Blood analysis

All routine peripheral venous blood samples were obtained from patients on an empty stomach early in the morning a day before NAC. Data of insulin level, fasting glucose level, lipid profile, number of white blood cells (WBC), sedimentation rate, and C-reactive protein (CRP) level were recorded from the medical database. The systemic inflammatory index (SII), neutrophil-lymphocyte ratio (NLR), and platelet-lymphocyte ratio (PLR), which are indicators of inflammation, were calculated as follows: SII = (neutrophile counts × platelet counts)/lymphocyte counts, NLR = neutrophile count/lymphocyte count, and PLR = platelet count/lymphocyte count.

Homeostatic model assessment, IR = insulin resistance (HOMA-IR)

HOMA-IR was calculated as follows: (fasting insulin level × fasting blood glucose level)/405. We accepted the cutoff value of HOMA-IR as > 2.5 to define insulin resistance [21]. The study cohort was categorized as patients with and without insulin resistance.

Metabolic syndrome

The National Cholesterol Education Program (NCEP) Adult Treatment Panel III (ATP III) criteria have been used for the diagnosis of metabolic syndrome [22].

Neoadjuvant chemotherapy regimens

NAC was performed according to the following protocols, regardless of tumor hormonal status:

  1. A.

    Her-2-positive patients: AC regimen (Doxorubicin 60 mg/m2 plus cyclophosphamide 600 mg/m2, on day 1, and repeated in every 21 days) for 4 cycles; followed by weekly paclitaxel dose of 80 mg/m2 for 12 weeks and trastuzumab 8 mg/kg loading, and 6 mg/kg maintenance dose, repeated in every 3 weeks. Also, trastuzumab was continued for a total of 1 year after breast surgery. Pertuzumab was not used in the neoadjuvant chemotherapy regimen because it is not approved and reimbursed at that time in Turkey.

  2. B.

    Her-2-negative patients: Same dose and schedule of AC regimen followed by weekly paclitaxel for a total of 12 weeks.

All patients completed the full course of chemotherapy regimens. All patients with estrogen and/or progesterone (HR)-positive patients received appropriate anti-hormonal treatments (tamoxifen for pre-menopausal and aromatase inhibitors for post-menopausal patients).

Pathologic evaluation

All patients in the study cohort were diagnosed with invasive breast cancer by tru-cut biopsy. Immunohistochemical (IHC) staining was used to determine estrogen receptor (ER), progesterone receptor (PR), and Ki67. Detection of strong positive (+3) membranous staining for human epidermal growth factor receptor 2 (HER-2) by IHC was accepted as HER-2-positive. Fluorescence in situ hybridization analysis (FISH) was performed in samples that had moderate (2+) membranous staining in IHC, and those which showed amplification by FISH were considered as HER-2-positive. Ki67 ≥ 15% was considered as having a high proliferative index. All patients were operated within an average of 4–10 weeks after NAC by expert breast surgeons. Pathologic complete response (pCR) was defined as no tumor tissue or isolated tumor cells detectable in pathology specimen (both in breast and lymph nodes) after surgery [23,24,25].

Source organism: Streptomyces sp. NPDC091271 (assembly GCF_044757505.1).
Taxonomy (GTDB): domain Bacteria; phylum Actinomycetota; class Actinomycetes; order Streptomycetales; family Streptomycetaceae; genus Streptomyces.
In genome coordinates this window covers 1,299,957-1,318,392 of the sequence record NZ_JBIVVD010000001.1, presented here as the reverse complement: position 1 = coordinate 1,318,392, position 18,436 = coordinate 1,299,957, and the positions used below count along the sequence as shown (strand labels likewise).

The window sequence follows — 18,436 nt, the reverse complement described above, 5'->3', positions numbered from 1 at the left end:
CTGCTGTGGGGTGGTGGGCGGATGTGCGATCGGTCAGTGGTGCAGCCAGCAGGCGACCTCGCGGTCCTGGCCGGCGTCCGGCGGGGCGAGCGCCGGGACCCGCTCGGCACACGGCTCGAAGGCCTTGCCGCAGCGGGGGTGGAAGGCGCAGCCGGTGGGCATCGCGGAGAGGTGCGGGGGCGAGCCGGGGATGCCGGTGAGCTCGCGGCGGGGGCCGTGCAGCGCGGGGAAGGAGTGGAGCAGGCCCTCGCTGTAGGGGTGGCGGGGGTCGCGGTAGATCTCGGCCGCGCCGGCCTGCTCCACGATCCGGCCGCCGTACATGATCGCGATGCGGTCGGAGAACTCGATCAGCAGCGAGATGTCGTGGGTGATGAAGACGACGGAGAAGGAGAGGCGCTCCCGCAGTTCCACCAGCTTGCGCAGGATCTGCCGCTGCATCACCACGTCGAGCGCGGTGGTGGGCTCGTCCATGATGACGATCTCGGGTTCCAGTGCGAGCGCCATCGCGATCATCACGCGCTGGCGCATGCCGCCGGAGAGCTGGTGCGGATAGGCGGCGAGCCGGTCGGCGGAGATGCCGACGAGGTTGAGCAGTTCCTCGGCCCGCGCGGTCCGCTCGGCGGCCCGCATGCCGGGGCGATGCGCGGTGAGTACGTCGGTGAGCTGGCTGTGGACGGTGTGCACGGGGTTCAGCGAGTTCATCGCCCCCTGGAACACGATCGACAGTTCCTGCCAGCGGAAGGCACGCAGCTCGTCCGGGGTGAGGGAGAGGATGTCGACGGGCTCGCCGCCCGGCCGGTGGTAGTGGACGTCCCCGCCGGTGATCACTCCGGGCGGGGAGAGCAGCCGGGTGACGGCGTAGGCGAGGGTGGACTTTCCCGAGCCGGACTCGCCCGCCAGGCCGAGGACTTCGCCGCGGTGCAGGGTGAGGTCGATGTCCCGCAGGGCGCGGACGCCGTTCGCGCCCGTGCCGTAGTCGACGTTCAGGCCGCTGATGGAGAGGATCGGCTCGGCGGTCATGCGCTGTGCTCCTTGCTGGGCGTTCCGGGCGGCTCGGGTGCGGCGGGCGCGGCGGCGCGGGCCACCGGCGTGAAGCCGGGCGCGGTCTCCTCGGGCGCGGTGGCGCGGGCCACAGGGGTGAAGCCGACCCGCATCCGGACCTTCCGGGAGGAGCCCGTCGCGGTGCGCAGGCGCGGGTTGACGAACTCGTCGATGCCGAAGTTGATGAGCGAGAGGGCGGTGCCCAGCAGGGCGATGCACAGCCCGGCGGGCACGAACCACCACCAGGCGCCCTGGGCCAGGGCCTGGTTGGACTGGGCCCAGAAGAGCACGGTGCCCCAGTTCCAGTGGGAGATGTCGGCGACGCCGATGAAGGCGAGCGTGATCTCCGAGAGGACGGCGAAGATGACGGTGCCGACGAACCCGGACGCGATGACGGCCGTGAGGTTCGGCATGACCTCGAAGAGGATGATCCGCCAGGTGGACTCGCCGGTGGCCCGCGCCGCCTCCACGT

Statistical analysis

Stratification was performed according to the status of insulin resistance (present or absent). Comparison of categorical variables was carried out using the Pearson χ2 test. Univariate and multivariate logistic regression models were conducted to assess factors to pCR. Disease-free survival time (DFS) was defined as the time from breast surgery (the first date of no disease) until radiological progression, death, or last visit date. Overall survival time (OS) was defined as the time from the start of systemic treatment until death with any reason or last visit. Survival analysis was done with the Kaplan-Meier method. Odds ratio (OR) with 95% confidence intervals (CI) were also calculated. All p values were 2-sided in the tests, and p values of < 0.05 were considered statistically significant. SPSS 22 program was used for statistical analysis.

Results

A total of 55 female patients were included in the study. The median age was 48.5 years (min 27-max 80) and 52% of the patients had clinical stage III disease. Thirty (54.5%) patients had insulin resistance. Patients with insulin resistance had a higher body mass index (BMI), triglyceride, and fasting glucose level compared to patients without insulin resistance. Median BMI was 33.25 (range 18.9–43.4) in patients with an insulin resistance group, and 27.01 (range 21–35.2) in the group without insulin resistance (p = 0.01). The median triglyceride and fasting glucose levels were 121 mg/dl (range 58–467) and 103 mg/dl (range 82–125) in patients with an insulin resistance group, and 89 mg/dl (range 56–164) and 91 mg/dl (range 72–115) (p = 0.007, 0.003, respectively). Seventeen (57%) patients with insulin resistance also had metabolic syndrome. There was a statistically significant difference between the two groups (p = 0.006). The most common pathologic subtype was invasive ductal carcinoma, and 56% of all patients had HR-positive—HER-2-negative disease. There was no difference in terms of pathologic subtypes and receptor status between the two groups. Patients having high Ki-67 values were statistically higher in the cohort without insulin resistance (p = 0.01). Baseline demographic and clinicopathologic findings were outlined in Table 1.

Table 1 Baseline demographic and clinicopathologic findings

Inflammatory markers such as WBC, neutrophil count, and CRP were statistically significantly higher in patients with insulin resistance (p = 0.004, 0.005, and 0.01, respectively). Median NLR, PLR, and SII were calculated as 3.3, 225.3, and 963 in the whole cohort. Median NLR and SII were 3.6 and 999 in patients with insulin resistance. Patients with insulin resistance had higher SII and NLR compared to patients without insulin resistance (p = 0.01, 0.02, respectively). But median PLR was 230.8 in patients with insulin resistance, and there was no statistically significant difference between the two groups. Results of inflammatory markers according to insulin resistance status were shown in Table 2.

Table 2 Results of inflammatory markers according to insulin resistance status